Yes, there is pressure on healthcare services and labs and there should be. With government investment in schemes like Ayushman Bharat (India’s National Health Protection Scheme), people will expect quality services across the board. The onus is on each institution to maintain these quality standards when they are implemented. The brick-and-mortar clinics’ success will depend on the quality of the services they provide to their patients. Hospital chains will face the challenge of balancing quality and affordable services to remain competitive in the market. People now want easy accessibility to quality health services, thus the challenge for healthcare organisations is to manage patients’ expectations in a way that balances time, quality and affordability of diagnosis through diagnostics.

4. The World Health Organization (WHO) released the first-ever Essential Diagnostic List (EDL). How do you think this will stack up against India’s Ayushman Bharat?

The WHO’s EDL is an extremely useful list for Ayushman Bharat that will help us align on what diagnostics to include in our program. It will also give health providers greater clarity on what kinds of diagnostics India can expect in the next five years. Ayushman Bharat is providing a health technology assessment, as well as a list of essential diagnostics at the primary and secondary healthcare centres, in consultation with the WHO.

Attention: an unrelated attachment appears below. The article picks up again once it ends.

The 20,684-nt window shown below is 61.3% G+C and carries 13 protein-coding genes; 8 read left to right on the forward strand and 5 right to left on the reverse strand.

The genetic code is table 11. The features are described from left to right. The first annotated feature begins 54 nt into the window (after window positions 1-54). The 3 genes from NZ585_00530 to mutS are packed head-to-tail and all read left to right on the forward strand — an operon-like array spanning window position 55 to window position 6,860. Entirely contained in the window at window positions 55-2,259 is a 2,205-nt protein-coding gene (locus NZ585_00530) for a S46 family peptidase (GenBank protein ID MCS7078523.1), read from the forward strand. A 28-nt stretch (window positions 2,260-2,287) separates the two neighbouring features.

5. What does the future hold for the diagnostics industry in India?

The future of the diagnostics industry is very bright. We work with a range of stakeholders such as scientists, doctors, the WHO, and Indian Council of Medical Research (ICMR) to determine which diagnostic tests should be available at the primary, secondary and tertiary levels of our healthcare system. We recognise that diagnostics is required in totality – not only do we need the tests, we also need skilled people who know how to use these tests. Ayushman Bharat is focusing on this aspect, and we are intending to build up both the services and the technical skills required to improve the quality of diagnostic services in India.

6. We have started to see risk-based regulation unfolding in the EU and India is taking its first steps towards that approach. What are your views on this?